We could have labeled \begin{align*}\widehat{FED}\end{align*} as \begin{align*}\widehat{FD}\end{align*} because it is less than \begin{align*}180^\circ\end{align*}.

b) \begin{align*}m \widehat{CDF}=m \widehat{CD}+m \widehat{DE}+m \widehat{EF}=90^\circ+38^\circ+120^\circ=248^\circ\end{align*}

c) \begin{align*}m \widehat{BD}=m \widehat{BC}+m \widehat{CD}=52^\circ+90^\circ=142^\circ\end{align*}

d) \begin{align*}m \widehat{DFC}=38^\circ+120^\circ+60^\circ+52^\circ=270^\circ\end{align*} or \begin{align*}m \widehat{DFC} =360^\circ-m \widehat{CD}=360^\circ-90^\circ=270^\circ\end{align*}

Example 6: Algebra Connection Find the value of \begin{align*}x\end{align*} for \begin{align*}\bigodot C\end{align*} below.

Solution: There are \begin{align*}360^\circ\end{align*} in a circle. Let’s set up an equation.

\begin{align*}m \widehat{AB}+m \widehat{AD}+m \widehat{DB} &= 360^\circ\\ (4x+15)^\circ+92^\circ+(6x+3)^\circ &= 360^\circ\\ 10x+110^\circ &= 360^\circ\\ 10x &= 250^\circ\\ x &= 25^\circ\end{align*}

Know What? Revisited Because the seats are \begin{align*}20^\circ\end{align*} apart, there will be \begin{align*}\frac{360^\circ}{20^\circ}=18\end{align*} seats. It is important to have the seats evenly spaced for balance. To determine how far apart the adjacent seats are, use the triangle to the right. We will need to use sine to find \begin{align*}x\end{align*} and then multiply it by 2.

\begin{align*}\sin 10^\circ &= \frac{x}{25}\\ x = 25 \sin 10^\circ &= 4.3 \ ft.\end{align*}

The total distance apart is 8.6 feet.

Review Questions

Determine if the arcs below are a minor arc, major arc, or semicircle of \begin{align*}\bigodot G\end{align*}. \begin{align*}\overline{EB}\end{align*} is a diameter.

  1. \begin{align*}\widehat{AB}\end{align*}
  2. \begin{align*}\widehat{ABD}\end{align*}
  3. \begin{align*}\widehat{BCE}\end{align*}
  4. \begin{align*}\widehat{CAE}\end{align*}
  5. \begin{align*}\widehat{ABC}\end{align*}
  6. \begin{align*}\widehat{EAB}\end{align*}
  7. Are there any congruent arcs? If so, list them.
  8. If \begin{align*}m \widehat{BC}=48^\circ\end{align*}, find \begin{align*}m \widehat{CD}\end{align*}.
  9. Using #8, find \begin{align*}m \widehat{CAE}\end{align*}.

Determine if the blue arcs are congruent. If so, state why.

Find the measure of the indicated arcs or central angles in \begin{align*}\bigodot A\end{align*}. \begin{align*}\overline{DG}\end{align*} is a diameter.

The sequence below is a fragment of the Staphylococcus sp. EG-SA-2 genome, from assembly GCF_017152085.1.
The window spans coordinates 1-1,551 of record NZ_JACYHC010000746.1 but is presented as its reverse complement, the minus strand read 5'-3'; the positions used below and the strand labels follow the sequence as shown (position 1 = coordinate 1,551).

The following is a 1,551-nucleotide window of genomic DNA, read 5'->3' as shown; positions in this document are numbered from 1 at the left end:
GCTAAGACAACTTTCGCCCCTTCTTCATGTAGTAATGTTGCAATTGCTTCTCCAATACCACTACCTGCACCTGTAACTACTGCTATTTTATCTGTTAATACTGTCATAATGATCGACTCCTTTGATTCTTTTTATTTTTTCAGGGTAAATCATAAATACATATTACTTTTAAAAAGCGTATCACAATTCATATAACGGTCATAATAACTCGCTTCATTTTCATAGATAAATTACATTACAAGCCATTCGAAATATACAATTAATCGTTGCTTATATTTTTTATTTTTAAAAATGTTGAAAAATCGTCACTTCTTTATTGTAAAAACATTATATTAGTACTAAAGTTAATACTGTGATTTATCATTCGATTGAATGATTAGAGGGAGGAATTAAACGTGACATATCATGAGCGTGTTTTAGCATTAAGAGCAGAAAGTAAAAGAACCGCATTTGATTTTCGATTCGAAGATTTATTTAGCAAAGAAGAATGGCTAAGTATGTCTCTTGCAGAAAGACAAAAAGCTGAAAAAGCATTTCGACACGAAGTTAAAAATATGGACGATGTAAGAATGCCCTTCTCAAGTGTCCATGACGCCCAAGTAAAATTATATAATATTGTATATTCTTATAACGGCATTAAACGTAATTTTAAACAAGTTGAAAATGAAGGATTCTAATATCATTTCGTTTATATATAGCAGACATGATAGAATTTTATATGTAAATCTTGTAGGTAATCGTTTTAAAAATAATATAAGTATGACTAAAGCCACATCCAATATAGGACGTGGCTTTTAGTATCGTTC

1. \begin{align*}\widehat{DE}\end{align*}
  2. \begin{align*}\widehat{DC}\end{align*}
  3. \begin{align*}\angle GAB\end{align*}
  4. \begin{align*}\widehat{FG}\end{align*}
  5. \begin{align*}\widehat{EDB}\end{align*}
  6. \begin{align*}\angle EAB\end{align*}
  7. \begin{align*}\widehat{DCF}\end{align*}
  8. \begin{align*}\widehat{DBE}\end{align*}

Algebra Connection Find the measure of \begin{align*}x\end{align*} in \begin{align*}\bigodot P\end{align*}.

  1. What can you conclude about \begin{align*}\bigodot A\end{align*} and \begin{align*}\bigodot B\end{align*}?

Use the diagram below to find the measures of the indicated arcs in problems 25-30.

  1. \begin{align*}m \widehat{MN}\end{align*}
  2. \begin{align*}m \widehat{LK}\end{align*}
  3. \begin{align*}m \widehat{MP}\end{align*}
  4. \begin{align*}m \widehat{MK}\end{align*}
  5. \begin{align*}m \widehat{NPL}\end{align*}
  6. \begin{align*}m \widehat{LKM}\end{align*}

Use the diagram below to find the measures indicated in problems 31-36.

  1. \begin{align*}m \angle VUZ\end{align*}
  2. \begin{align*}m \angle YUZ\end{align*}
  3. \begin{align*}m \angle WUV\end{align*}
  4. \begin{align*}m \angle XUV\end{align*}
  5. \begin{align*}m \widehat{YWZ}\end{align*}
  6. \begin{align*}m \widehat{WYZ}\end{align*}

Review Queue Answers

  1. isosceles
  2. \begin{align*}\overline{BD}\end{align*} is the angle bisector of \begin{align*}\angle ABC\end{align*} and the perpendicular bisector of \begin{align*}\overline{AC}\end{align*}.
  3. \begin{align*}m\angle ABC = 40^\circ, m \angle ABD=25^\circ\end{align*}
  4. \begin{align*}\cos 70^\circ = \frac{AD}{9} \rightarrow AD = 9 \cdot \cos 70^\circ = 3.1\end{align*}
  5. \begin{align*}AC = 2 \cdot AD = 2 \cdot 3.1 = 6.2\end{align*}

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Date Created:
Feb 23, 2012
Last Modified:
Aug 11, 2016